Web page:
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Monday, November 24, 2014
- As the region is rocked by violence against a backdrop of the rise of radical groups, Jordan’s lesbian gay bisexual and transgender (LGBT) community fears that new instability in the Hashemite kingdom could lead to increased intolerance towards the community.
The Jabal Amman historical district, crisscrossed by quaint streets, cafés and art galleries has become a hub for the Jordanian capital’s LGBT community.
“Jordan does not have any laws against homosexuality; it does not, however, protect civil liberties for people facing discrimination on basis of their sexual preferences,” says Madian, a local activist.
Despite the absence of any article in Jordanian law that explicitly outlaws homosexual acts, there have been several crackdowns on members of the gay community. “The targeting of the LGBT community is not something that is systematic, but it still happens from time to time,” says George Azzi, head of the Arab Foundation for Freedoms and Equality.
In October 2008, security forces in Amman “launched a campaign that targets ‘homosexuals’,” after security forces verified that they were gathering and meeting up at a park near a private hospital in Amman, according to a study on Law and Homosexuality: Survey and Analysis of Legislation Across the Arab World by Walid Ferchichit.
In the last few years, a few arrests have been made on the margin of private parties. Most of the arrests were made under the vaguely worded indecency law and the need to “respect the values of the Arab and Islamic nation”, although the arrests were rarely followed by formal charges.
The Hashemite Kingdom is an Islamic country, where homosexuality is considered as a sin. “Some members of the LGBT community have even been arrested for satanic worshipping,” notes Madian.
The basic form of social organisation in Jordan is heavily influenced by tribalism, which weighs on social norms and relations between people. “Members of the LGBT community fall prey to discrimination or violence not necessarily at the hand of the state but of society or their families,” says Azzi.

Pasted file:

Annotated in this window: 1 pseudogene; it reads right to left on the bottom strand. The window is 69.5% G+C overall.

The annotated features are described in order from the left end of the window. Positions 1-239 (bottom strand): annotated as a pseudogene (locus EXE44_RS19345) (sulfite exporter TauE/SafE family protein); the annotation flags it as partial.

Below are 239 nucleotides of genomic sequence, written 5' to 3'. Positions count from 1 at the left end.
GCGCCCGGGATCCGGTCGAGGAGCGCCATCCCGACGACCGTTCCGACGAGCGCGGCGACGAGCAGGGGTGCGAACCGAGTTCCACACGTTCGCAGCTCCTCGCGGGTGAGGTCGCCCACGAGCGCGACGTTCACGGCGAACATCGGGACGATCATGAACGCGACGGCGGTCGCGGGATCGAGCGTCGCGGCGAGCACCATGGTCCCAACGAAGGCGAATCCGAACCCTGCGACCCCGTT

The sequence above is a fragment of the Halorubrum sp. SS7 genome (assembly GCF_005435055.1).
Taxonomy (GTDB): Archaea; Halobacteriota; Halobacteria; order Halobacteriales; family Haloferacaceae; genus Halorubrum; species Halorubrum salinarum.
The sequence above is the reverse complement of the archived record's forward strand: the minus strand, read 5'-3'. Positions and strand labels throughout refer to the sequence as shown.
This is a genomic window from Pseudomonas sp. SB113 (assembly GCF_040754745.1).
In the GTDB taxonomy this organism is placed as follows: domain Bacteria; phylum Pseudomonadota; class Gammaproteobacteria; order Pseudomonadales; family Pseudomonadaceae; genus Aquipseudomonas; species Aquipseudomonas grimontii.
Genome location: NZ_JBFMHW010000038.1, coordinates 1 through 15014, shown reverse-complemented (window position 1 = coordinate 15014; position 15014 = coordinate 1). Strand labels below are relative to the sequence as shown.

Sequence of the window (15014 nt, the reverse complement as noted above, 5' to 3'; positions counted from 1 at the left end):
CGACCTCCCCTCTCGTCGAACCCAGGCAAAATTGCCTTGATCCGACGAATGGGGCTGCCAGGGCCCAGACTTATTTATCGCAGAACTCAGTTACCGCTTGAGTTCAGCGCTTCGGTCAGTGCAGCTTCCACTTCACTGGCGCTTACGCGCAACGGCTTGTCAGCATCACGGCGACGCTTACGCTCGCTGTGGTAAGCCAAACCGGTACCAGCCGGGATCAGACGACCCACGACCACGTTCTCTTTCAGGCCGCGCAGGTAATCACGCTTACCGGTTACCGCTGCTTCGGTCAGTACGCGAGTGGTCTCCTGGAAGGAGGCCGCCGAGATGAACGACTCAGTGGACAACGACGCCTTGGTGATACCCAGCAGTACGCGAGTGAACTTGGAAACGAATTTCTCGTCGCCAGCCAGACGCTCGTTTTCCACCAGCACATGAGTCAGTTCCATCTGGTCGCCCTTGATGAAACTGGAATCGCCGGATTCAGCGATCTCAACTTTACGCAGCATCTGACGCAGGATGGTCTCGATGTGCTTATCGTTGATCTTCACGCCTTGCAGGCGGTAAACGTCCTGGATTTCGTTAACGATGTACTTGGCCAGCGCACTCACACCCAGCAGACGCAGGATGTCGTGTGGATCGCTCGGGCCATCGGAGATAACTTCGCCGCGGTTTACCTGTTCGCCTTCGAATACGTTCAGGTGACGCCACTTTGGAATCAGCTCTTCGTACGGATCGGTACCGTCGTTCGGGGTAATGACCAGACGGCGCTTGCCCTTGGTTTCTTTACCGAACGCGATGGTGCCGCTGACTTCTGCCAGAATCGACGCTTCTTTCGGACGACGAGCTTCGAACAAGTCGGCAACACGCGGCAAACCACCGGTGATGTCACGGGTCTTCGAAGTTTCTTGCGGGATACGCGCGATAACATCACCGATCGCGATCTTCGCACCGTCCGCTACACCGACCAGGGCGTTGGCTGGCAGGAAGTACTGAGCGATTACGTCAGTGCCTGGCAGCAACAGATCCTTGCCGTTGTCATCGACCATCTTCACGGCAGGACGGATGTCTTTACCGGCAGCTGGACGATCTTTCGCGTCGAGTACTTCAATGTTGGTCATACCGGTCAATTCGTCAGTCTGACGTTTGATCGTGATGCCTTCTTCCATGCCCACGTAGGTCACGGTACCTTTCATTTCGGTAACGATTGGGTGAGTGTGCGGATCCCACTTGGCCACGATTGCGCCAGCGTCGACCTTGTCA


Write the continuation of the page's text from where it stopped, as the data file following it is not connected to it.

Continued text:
He recalls two members of the gay community who had to be smuggled out of Jordan to escape the wrath of their families who discovered their sexual preferences, and possible death.
“I know of four people at least who were killed in last few years for this reason,” says Madian.
He also says that while some victims have been the target of honour killings, others have been killed by gangs because they had to seek impoverished and dangerous areas for sexual favours to avoid the scrutiny of friends and families.
Nevertheless, despite such individual cases, the topic of homosexuality seems to be increasingly tolerated in Jordan. In 2012, a book called “Arous Amman” (Amman’s fiancée) by Fadi Zaghmout was published, featuring a homosexual character who was driven to marry a woman despite being gay.
Increasingly, Facebook pages and Twitter accounts are advocating gay rights and the LGBT community in the country.
“The LGBT community has been able to carve a space for itself in society, while staying away from anything that could raise its profile,” says Adam Coogle, a researcher at Human Rights Watch.But, with social and cultural mores considering homosexuality a sin and unnatural, advocating rights remains a taboo in the Hashemite Kingdom, and LGBT activism a somewhat difficult task. “We tried organising a few years back by creating an NGO but our application was rejected by the Ministry of Social Affairs on the basis of the indecency law,” says Madian.
Gay activism has also become more challenging today due to the security situation prevailing in the region, worrying both activists and human rights organizations.
With Jordan home to thousands of Salafi Jihadists, it is directly concerned by possible rising numbers of home-grown members of the Islamic State. Members of the gay community fear that renewed insecurity could jeopardise their space in society.
“Nonetheless, members of the LGBT community are not alone in being concerned about Jihadist threats which also target secular people as well as religious minorities,” adds Coogle.
(Edited by Phil Harris)